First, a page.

that there was indeed a link. and creativity and how these eventually relate to university academic success. 1991). and Dalley (1997) investigated academic achievement (namely GPA) and personality and also found that Conscientiousness was found to predict academic achievement as predicted. The negative correlation with extraversion could be explained by the interpersonal and intrapersonal skills of a person. This study will investigate whether the association between creativity and personality is also mediated by SEC in the same way. Musgrave-Marquart. 1992) possibly due to routine practices of studying and careful preparation for exams and assessments. and Piedmont (1993) found that Openness to Experience was also correlated with Gough’s (1987) Achievement via Independence. Bromley. H2: Openness to Experience will be significantly positively correlated with Fluid Intelligence (measured by the Ravens and Baddeley tests). a highly extraverted student would perhaps spend less time studying and more time socializing or extracurricular activities than a less extraverted student thus resulting in a negative correlation with school AP (McCown & Johnson. McCrae.SELF-ESTIMATED INTELLIGENCE / 125 De Raad. This positive correlation between Openness to Experience and AP was replicated by Diseth (2003). in particular. McKenzie (1989) discovered that Extraversion was negatively correlated with success in higher education but the relationship with anxiety was not so clear. Research into other traits by Diseth (2003) and McCrae (1987) found that Agreeableness was negatively correlated with Academic Performance. . and that an interaction between neuroticism and high level of superego development (the “Furneaux” factor) was positively linked to academic achievement. 1996. H3: Fluid Intelligence (measured by the Ravens test) will be significantly positively correlated with Creativity. Costa. The hypotheses investigated in this study are: H1: It is predicted that there will be a link between the Big Five Personality Traits and Psychometric Creativity and in specifically that Openness to Experience will yield a significant positive correlation with Creativity (measured by the Barron Welsh). Diseth. a factor predicting AP at college level. modesty. a conclusion that is logically plausible when looking at the factors associated with Agreeableness. 2003. intelligence. Goff & Ackerman. He suggested however. THIS STUDY This longitudinal study will explore relationships between self-estimated and psychometrically assessed personality.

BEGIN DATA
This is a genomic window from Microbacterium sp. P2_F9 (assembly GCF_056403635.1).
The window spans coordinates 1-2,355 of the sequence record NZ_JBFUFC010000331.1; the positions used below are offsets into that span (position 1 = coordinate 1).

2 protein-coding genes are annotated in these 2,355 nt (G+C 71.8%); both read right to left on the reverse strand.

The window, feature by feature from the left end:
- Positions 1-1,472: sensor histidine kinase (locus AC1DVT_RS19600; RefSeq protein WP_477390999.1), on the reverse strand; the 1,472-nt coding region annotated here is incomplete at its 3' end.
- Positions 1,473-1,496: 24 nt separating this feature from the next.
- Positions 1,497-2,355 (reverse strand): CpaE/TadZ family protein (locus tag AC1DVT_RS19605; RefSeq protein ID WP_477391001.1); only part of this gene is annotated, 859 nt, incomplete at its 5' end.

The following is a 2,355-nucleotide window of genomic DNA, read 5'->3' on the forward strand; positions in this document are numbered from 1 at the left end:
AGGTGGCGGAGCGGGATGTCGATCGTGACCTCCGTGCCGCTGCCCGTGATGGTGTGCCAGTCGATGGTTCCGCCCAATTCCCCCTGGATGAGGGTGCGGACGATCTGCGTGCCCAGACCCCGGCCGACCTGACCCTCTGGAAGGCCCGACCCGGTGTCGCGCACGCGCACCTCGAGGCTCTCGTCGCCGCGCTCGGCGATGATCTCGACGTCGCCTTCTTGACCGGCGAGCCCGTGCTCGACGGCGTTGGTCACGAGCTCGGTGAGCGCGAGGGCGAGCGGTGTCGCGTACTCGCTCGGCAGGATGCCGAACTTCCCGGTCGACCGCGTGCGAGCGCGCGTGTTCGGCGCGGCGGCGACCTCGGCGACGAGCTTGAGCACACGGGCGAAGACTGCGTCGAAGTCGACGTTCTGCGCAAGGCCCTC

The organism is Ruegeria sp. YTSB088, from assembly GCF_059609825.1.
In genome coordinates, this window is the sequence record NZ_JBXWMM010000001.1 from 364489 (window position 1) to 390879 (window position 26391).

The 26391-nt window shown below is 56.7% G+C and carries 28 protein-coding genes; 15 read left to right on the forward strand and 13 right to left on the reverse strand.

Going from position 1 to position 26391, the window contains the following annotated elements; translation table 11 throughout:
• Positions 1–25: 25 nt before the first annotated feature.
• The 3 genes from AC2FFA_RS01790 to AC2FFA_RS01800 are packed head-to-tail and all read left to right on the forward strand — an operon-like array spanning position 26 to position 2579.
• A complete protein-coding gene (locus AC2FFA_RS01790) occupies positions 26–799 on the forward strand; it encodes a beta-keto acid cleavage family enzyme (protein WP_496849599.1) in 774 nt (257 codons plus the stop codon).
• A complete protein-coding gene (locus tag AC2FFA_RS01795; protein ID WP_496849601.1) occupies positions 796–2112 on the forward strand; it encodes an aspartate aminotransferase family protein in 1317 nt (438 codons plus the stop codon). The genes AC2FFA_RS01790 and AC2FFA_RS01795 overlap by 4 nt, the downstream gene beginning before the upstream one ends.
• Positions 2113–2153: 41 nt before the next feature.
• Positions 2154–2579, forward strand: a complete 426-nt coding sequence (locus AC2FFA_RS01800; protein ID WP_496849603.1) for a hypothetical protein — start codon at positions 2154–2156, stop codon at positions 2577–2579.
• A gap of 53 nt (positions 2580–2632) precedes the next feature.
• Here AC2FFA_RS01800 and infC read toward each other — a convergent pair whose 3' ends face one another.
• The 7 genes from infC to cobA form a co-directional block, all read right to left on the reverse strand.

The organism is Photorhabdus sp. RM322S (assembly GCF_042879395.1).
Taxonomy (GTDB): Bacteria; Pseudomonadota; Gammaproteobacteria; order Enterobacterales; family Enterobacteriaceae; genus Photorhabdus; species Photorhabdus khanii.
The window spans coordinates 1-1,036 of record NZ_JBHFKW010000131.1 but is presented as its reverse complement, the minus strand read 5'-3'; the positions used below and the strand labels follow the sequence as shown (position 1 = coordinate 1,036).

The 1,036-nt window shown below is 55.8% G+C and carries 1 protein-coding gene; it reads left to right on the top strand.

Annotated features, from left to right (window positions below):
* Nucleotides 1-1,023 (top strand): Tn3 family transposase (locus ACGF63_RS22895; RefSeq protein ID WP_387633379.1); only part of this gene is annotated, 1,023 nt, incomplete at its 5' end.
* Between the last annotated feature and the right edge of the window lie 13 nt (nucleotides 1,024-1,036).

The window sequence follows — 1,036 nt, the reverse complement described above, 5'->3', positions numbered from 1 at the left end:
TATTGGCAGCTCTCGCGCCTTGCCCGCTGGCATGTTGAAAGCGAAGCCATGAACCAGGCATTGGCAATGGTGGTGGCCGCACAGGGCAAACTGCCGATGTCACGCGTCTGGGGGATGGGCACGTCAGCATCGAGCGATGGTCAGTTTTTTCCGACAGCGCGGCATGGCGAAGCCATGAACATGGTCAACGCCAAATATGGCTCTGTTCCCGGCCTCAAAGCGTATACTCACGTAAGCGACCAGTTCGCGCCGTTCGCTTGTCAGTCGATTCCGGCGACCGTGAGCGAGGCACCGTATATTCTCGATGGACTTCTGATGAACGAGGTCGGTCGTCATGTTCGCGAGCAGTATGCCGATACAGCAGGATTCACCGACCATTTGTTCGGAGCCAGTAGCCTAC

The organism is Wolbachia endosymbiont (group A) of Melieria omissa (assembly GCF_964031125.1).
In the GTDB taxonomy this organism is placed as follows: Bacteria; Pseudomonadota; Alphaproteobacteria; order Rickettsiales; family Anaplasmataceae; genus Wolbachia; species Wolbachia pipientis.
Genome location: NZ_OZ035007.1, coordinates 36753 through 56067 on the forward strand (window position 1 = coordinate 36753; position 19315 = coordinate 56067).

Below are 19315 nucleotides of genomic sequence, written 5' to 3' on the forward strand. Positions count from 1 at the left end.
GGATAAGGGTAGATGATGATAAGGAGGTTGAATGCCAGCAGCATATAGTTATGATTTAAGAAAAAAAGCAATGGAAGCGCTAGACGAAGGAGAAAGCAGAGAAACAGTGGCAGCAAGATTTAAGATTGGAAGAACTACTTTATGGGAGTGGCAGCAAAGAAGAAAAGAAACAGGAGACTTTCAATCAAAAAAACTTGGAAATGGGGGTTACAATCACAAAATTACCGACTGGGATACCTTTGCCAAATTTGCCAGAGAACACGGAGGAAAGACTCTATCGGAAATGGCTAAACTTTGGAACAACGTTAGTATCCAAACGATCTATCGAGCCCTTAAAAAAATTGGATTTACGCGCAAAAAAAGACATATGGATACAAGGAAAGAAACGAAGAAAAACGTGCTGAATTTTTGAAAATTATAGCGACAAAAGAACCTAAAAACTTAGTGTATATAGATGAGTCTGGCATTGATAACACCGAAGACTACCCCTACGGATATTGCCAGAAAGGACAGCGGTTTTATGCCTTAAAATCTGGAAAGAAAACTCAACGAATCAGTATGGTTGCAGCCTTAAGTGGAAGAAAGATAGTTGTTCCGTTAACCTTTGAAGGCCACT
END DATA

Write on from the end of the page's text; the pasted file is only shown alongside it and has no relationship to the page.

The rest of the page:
and collected from the same participants in December 2003. This study uses psychometric test based personality and intelligence data gathered from the participants in November 2001. H10: Gender will be significantly correlated with (a) SEI a and (b) SEC and males will produce significantly higher SEI Ravens. METHOD Sample Participants were sixty-four 3rd year psychology students from University College London ranging in age from 20-55 years (in 2003) with 18 males and 46 females. as well as psychometric creativity. while (b) Extraversion and SEI will produce a positive correlation. Openness to Experience. They were all fluent in English but came from a variety of backgrounds. data on self-estimated. The tests used in this study and their corresponding variables measured are: 1. There will be significant positive correlations between: (a) the Ravens scores and SEI Ravens. H5: Agreeableness will be significantly negatively correlated with SEC. specifically that the Wonderlic and Baddeley test scores will produce a significant positive correlation with AP (mean exam results). H9: There will be a significant positive correlation between SEC and Creativity (measured by the Barron-Welsh). H8: There will be a significant positive relationship between SEI and Intelligence. Measures This study uses a questionnaire design. 1992)—as a measure of Big Five personality traits in a 240-item non-timed inventory: Neuroticism. SEI Wonderlic and SEI Baddeley figures than females. H7: Conscientiousness will produce a significant positive correlation with AP. ZHANG AND CHAMORRO-PREMUZIC H4: There will be a link between personality and SEI. Extraversion. (b) the Wonderlic scores and SEI Wonderlic. The NEO PI-R Personality Inventory (Costa & McCrae. H6: There will be a significant positive correlation between general intelligence and Academic Achievement. (c) the Baddeley test and SEI Baddeley. Figure 1 shows the predicted conceptual model created by combining H1-H10. specifically that (a) Agreeableness and SEI will produce a significant negative correlation. Agreeableness and .126 / FURNHAM.